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…now you can see what a 23.5% grade looks like!

By Jennifer Sage On September 5, 2011 Under Outdoor Cycling, Tour de France

Two blog posts ago I wrote about how I taught Stage 15 in my Spinning® class, especially up the Angliru, the steepest climb of the Vuelta (and perhaps of any stage race in the world).

Now you can see the finish right here, up the 23.5% section. Can you say “ouch”? Juan José Cobo, the winner of the stage, seems to fly up it at a fairly consistent cadence (and not a slow one at that). Was it lower gears?

Watch at the 2:15 and 2:43 mark, as Bradley Wiggins and his teammate Froome flounder and waver back and forth, struggling to turn the pedals.

Any of you want to climb this monster?

Click here to see some awesome photos of this climb.

 

EDIT: If the country you’re in does not allow you to view this video, go to Steephill.tv and scroll down to stage 15, underneath the race standings are a list of videos from around the world, in Spanish, Flemish, Dutch and of course, English. Hopefully you can find one video you can view of the finish!

5 Comments Add yours

  1. Mark T
    September 5, 2011
    10:04 am #comment-1

    Sadly does not seem to be able to watch the video outside the USA – certainly not in the UK

    M

  2. Robert B
    September 5, 2011
    3:57 pm #comment-3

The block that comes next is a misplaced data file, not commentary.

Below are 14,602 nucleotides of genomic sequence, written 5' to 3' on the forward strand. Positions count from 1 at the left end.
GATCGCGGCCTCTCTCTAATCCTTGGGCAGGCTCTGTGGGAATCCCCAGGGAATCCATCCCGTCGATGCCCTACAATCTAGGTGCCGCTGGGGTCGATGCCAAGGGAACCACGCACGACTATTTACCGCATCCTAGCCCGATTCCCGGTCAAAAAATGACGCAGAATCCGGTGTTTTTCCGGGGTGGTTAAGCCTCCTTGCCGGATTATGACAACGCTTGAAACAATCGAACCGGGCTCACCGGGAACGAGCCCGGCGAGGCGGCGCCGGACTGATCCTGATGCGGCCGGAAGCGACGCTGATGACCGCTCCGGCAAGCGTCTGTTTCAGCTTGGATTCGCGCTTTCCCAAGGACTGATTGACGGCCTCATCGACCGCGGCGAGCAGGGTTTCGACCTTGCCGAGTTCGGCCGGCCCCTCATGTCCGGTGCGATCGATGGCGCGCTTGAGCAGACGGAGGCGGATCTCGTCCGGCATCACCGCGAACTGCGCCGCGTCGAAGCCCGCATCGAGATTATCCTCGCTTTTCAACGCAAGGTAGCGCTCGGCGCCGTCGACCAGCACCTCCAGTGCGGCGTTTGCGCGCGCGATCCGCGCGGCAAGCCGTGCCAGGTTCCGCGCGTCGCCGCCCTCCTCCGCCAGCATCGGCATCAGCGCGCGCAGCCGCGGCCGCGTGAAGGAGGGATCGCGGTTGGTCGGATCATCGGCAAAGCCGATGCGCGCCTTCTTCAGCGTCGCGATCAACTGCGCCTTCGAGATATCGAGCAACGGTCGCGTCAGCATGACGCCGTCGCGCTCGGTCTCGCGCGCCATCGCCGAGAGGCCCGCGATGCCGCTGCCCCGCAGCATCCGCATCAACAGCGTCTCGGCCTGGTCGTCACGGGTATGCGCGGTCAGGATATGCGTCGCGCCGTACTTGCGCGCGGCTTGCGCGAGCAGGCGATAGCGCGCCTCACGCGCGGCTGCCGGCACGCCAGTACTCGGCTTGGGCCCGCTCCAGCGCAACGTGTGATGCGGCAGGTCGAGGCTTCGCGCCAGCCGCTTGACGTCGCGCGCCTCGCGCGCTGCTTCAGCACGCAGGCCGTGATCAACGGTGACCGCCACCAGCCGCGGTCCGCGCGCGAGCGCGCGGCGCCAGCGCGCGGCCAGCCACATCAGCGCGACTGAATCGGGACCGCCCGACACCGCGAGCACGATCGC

A lot of riders riding a compact chainset (they are human, after all!) – don’t know what others had but Cobo had a 34×32, more like mountain bike gearing than road racing!

  3. Jennifer Sage
    September 5, 2011
    5:26 pm #comment-4

    wow, a 34X32! No wonder his feet were flying! I think Contador had something similar in the Giro on the steepest climb there (and he won the Giro). Do you think some of the other riders who did not go that low were too proud? See how slowly Wiggins was pedaling when he “cracked”? Methinks a 34X32 would have really helped him out there…

    For those who don’t know gearing, what this means is that the small chain ring in front had 34 teeth and the largest gear in the back had 32 teeth. Like Robert said – that’s more like a mountain bike gearing. I remember reading years ago that some pros used a 26 on some biog mountains in the Tour de France and that was considered big (or small, as it were…the larger the cog, the smaller/lower the gear, the easier it is). Normally their cogset in the rear goes from 11 teeth to 21, maybe to 23. The lower it is, the faster you can go (on flats).

  4. Dane Boyle
    September 27, 2011
    12:23 am #comment-5

    Did my version of this ride for the second time this evening. With the use of a PPT presentation the imagery set the tone. My students not only faced a physical challenge, but a mental one as well. Several students said the ride was “epic”. I couldn’t have asked for more. I was able to modify the class for those that haven’t been with me as long; as for those that had they added load, kept up a challenging cadence and felt like they had reached the summit. Still flying high. Thanks for the opportunity to Educate & Inspire!

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